The blog of the Urban Institute
July 15, 2021

Effective New Investments in Children Start with Understanding Current Public Spending

Today, more than 36 million families will receive their first advance child tax credit payments. This marks a historic new investment in the nation’s children, and the Biden administration has signaled it will continue to prioritize lifting families out of poverty.

Now, state and local governments must determine how to spend other new federal funding from the American Rescue Plan Act in ways that complement existing investments. An accurate picture of current public spending can help them make the best use of new public funds, helps the federal government ensure its new investments do not exacerbate existing spending differences across states, and enables a better understanding of the effects of public spending on the families and children who rely on it.

Our State-by-State Spending on Kids Dataset offers the most comprehensive account of public spending on children available, and it gives state and federal administrators the data they need to make informed decisions amid pandemic relief.

Public spending on children varies across states 

The Urban Institute’s Kids’ Share series has tracked public spending on children for more than two decades, but our State-by-State Spending on Kids Dataset is the first to track spending in each state. The dataset combines and analyzes information from the US Census Bureau’s Annual Survey of State and Local Government Finances with data from a small number of direct federal funding streams, such as Medicaid, the earned income tax credit, and Head Start. Together, they allow us to track federal, state, and local public spending on children from 1998 through 2016.

We analyzed public spending on children in 2016, the most recent year of data available, and the results suggest wide variation in public spending across states. The District of Columbia and Vermont, which had the highest spending per child ($25,244 and $22,091, respectively), spent three times more than Utah and Idaho, which had the lowest ($7,220 and $8,096).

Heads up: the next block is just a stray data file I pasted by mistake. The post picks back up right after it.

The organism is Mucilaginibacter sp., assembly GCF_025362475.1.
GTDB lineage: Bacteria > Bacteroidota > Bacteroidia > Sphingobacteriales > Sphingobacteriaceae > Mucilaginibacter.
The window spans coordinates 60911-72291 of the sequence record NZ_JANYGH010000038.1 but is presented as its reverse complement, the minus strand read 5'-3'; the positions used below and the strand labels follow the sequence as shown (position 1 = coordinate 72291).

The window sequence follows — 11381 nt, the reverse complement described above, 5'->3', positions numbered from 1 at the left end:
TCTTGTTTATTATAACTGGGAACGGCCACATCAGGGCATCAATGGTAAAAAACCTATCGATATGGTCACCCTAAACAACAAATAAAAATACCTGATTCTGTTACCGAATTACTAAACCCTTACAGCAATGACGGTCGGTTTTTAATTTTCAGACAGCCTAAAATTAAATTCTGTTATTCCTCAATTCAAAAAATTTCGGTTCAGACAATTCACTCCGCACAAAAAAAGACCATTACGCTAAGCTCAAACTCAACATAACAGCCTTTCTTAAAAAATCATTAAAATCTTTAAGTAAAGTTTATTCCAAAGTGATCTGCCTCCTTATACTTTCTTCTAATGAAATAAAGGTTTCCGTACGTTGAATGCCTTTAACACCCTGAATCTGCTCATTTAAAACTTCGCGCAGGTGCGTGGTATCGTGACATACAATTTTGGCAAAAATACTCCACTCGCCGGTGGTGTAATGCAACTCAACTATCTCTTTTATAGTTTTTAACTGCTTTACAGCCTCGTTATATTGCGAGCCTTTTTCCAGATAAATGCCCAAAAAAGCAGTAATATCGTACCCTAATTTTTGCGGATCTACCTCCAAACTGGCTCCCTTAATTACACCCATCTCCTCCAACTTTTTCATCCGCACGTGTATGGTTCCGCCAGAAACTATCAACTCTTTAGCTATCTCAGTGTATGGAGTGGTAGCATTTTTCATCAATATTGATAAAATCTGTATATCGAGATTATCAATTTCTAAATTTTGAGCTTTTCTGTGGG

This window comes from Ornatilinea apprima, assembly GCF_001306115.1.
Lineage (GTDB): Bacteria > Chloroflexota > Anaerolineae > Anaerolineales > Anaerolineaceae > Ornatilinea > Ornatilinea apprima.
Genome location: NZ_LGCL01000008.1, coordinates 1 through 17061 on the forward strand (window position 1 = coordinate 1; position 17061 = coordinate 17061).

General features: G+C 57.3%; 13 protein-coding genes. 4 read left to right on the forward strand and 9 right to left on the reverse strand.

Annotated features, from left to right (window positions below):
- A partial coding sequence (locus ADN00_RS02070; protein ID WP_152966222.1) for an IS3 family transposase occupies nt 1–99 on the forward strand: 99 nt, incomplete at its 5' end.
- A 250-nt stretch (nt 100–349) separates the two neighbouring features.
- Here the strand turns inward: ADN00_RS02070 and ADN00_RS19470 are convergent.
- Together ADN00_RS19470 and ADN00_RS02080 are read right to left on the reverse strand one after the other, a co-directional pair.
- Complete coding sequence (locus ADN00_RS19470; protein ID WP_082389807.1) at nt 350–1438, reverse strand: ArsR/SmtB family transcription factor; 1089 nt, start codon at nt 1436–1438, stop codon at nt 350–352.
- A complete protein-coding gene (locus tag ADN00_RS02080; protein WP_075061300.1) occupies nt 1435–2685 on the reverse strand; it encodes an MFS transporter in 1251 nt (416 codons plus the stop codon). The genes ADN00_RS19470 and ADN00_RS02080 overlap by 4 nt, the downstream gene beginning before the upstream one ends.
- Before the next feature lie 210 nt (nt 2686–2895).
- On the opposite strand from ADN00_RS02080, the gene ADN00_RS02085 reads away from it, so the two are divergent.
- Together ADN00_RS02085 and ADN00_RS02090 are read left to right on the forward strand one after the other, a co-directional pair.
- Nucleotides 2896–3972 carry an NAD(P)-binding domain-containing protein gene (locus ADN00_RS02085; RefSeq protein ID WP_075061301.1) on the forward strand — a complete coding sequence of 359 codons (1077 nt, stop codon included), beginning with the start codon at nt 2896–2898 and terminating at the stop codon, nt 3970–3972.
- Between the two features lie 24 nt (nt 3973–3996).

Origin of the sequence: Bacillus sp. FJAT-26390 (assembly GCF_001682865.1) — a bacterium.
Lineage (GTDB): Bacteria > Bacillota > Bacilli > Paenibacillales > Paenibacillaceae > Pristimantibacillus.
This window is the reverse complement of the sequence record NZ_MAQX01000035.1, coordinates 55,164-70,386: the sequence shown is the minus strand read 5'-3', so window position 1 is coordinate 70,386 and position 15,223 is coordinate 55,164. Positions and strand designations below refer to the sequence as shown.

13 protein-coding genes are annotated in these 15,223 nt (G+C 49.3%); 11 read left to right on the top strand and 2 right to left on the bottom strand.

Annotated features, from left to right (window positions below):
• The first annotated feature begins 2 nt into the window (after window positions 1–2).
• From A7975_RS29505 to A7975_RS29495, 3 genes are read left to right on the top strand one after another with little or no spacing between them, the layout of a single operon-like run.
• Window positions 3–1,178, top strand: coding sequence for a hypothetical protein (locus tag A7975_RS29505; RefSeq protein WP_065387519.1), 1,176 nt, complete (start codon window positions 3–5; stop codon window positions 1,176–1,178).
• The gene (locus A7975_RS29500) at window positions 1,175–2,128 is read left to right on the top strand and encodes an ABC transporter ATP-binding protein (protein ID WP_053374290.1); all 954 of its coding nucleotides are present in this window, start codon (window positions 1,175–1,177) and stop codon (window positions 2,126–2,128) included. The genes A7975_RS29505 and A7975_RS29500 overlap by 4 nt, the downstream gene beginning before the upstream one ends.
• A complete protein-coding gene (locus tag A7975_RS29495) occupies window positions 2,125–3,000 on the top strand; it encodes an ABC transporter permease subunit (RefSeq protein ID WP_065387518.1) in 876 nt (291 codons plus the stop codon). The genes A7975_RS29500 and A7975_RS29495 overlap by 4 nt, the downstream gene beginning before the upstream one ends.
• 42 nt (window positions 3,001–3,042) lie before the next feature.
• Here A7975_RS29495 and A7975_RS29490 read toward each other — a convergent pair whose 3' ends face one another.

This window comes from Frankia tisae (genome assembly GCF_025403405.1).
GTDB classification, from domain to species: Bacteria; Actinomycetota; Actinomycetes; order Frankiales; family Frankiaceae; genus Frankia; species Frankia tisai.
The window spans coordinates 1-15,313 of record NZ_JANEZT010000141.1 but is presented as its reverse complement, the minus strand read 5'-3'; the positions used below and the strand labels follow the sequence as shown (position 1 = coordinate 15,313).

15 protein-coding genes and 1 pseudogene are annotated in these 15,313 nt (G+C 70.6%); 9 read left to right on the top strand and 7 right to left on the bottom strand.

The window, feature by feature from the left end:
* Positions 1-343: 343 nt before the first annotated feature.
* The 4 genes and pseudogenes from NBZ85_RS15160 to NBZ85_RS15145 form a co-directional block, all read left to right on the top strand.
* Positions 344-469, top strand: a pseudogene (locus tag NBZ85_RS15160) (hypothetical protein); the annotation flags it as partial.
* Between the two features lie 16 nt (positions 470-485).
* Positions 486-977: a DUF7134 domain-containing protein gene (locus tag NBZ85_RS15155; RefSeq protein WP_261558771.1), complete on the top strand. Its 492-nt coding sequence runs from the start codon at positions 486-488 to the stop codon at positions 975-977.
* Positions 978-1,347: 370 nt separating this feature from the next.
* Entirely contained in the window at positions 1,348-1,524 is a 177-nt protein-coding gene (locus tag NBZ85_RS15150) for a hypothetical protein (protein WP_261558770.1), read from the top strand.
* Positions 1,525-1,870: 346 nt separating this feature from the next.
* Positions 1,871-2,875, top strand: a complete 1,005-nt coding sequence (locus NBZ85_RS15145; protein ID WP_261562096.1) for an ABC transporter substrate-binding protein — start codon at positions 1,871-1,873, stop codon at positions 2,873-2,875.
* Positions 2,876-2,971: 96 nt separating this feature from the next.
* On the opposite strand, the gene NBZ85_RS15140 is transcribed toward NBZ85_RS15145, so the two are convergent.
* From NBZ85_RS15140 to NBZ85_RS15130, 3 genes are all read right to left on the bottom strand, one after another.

We grouped spending into prekindergarten–12 education, children’s health, and economic supports (including earned income and child tax credits, Supplemental Nutrition Assistance Program benefits, and cash payments through the Social Security, Supplemental Security Income, and Temporary Assistance for Needy Families programs). Other than DC and Vermont, New York had the highest per child spending on education ($13,334), New Mexico had the highest per child spending on health ($4,706), and Mississippi had the highest per child spending on economic supports ($3,231). States that spend more on one type of spending do not always spend more on another type (the correlations between the three types of spending range from 0.13 to 0.46).

51 stacked horizontal bar charts showing per child public spending on children in each state and the District of Columbia in total and broken down in three categories (prekindergarten–12 education, children’s health, and economic supports).

Why does public spending vary?

Sometimes, increased spending reflects greater need among children in the state. For example, states with depressed economies and larger shares of children living in households with low incomes qualify for more funding from federal programs intended to assist families with meeting basic needs.

Spending on children also varies because the cost of providing services differs across states. This analysis does not adjust for differences in cost of living, but an earlier analysis of state spending on children found such adjustments lowered the gap between highest and lowest but generally did not change the ranking across states.

Other times, increased spending reflects policy choices. States and localities make decisions including how much to pay teachers, whether to expand Medicaid, and whether to provide a state earned income tax credit. These choices may reflect political decisions but are also influenced by the economic base from which a state can raise revenues to support spending. States range in their ability to distribute the supplemental or matching funds required in some new federal laws and proposals, and the COVID-19 crisis has affected state budgets differently

State differences in spending affect children’s abilities to thrive

The State-by-State Spending on Kids Dataset illustrates where and how new federal investments can best support children and families. Take New Jersey as a case study: we found state investments in public education drive per child spending in New Jersey higher than in many other states, but New Jersey spends less on health and economic supports, and draws down less in federal spending across all categories, than the US average. This pattern of investments may explain why New Jersey ranks high (PDF) on educational outcomes, but large socioeconomic, racial, and ethnic disparities remain.

Public investments matter for families’ ability to support children’s healthy development. As the American Rescue Plan Act funding rolls out, advance child tax credit payments hit families’ bank accounts, and Congress considers additional proposals, now is the time for data and evidence to drive smarter public spending. Our dataset can inform policies meant to address long-standing budget constraints and policies to advance equity across states so all American children have an equal opportunity to thrive.


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